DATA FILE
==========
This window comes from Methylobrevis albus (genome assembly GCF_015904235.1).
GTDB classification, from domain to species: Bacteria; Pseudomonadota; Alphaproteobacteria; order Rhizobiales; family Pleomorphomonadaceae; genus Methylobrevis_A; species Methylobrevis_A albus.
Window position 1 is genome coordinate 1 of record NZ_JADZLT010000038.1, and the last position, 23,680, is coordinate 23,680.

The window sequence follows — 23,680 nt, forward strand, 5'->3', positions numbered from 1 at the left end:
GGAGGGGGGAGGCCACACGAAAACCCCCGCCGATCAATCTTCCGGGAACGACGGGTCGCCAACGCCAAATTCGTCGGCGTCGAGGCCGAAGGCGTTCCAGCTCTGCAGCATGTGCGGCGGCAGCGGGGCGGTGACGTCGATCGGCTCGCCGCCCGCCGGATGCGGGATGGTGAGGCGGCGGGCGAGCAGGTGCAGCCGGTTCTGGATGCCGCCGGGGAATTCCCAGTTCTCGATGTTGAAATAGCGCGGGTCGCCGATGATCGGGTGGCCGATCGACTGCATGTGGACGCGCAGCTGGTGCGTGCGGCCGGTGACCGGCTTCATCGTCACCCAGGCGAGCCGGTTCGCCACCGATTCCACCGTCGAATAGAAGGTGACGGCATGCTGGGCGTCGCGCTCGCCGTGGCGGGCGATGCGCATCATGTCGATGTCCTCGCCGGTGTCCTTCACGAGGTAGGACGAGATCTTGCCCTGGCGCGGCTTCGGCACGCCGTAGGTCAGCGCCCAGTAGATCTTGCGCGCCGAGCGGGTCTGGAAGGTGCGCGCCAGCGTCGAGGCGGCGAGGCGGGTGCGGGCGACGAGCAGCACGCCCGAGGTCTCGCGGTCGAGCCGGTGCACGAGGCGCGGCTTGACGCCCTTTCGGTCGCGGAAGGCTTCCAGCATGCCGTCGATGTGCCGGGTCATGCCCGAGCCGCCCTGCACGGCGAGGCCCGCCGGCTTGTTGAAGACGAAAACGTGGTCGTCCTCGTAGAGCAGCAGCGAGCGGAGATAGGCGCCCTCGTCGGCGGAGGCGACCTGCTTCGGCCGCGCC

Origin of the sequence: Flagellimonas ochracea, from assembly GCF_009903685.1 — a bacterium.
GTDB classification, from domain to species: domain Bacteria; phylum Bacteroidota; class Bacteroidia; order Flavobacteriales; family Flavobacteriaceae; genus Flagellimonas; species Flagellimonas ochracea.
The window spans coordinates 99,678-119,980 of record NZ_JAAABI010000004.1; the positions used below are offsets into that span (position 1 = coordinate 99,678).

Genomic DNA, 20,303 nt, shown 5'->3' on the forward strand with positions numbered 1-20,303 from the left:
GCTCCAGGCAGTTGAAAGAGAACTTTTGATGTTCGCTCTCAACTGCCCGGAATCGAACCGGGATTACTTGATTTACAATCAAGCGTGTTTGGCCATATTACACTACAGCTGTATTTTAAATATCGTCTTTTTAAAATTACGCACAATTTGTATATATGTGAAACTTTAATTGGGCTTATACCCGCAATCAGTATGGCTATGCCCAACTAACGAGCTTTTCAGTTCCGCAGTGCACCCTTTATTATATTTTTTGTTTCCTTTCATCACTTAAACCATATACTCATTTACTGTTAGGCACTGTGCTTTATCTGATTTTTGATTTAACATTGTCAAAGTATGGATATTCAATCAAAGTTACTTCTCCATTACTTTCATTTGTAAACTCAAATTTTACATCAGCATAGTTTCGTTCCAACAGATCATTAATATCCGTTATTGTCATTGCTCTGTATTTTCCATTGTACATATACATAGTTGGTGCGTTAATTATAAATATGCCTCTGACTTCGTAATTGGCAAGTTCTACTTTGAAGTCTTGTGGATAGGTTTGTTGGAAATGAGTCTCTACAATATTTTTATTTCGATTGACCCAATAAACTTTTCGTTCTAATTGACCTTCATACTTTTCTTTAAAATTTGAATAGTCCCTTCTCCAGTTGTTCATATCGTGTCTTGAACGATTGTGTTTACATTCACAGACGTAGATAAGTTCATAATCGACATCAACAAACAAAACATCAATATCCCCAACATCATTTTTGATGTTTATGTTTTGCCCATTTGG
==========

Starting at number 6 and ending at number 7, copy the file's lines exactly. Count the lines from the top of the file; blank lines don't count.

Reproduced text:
Origin of the sequence: Flagellimonas ochracea, from assembly GCF_009903685.1 — a bacterium.
GTDB classification, from domain to species: domain Bacteria; phylum Bacteroidota; class Bacteroidia; order Flavobacteriales; family Flavobacteriaceae; genus Flagellimonas; species Flagellimonas ochracea.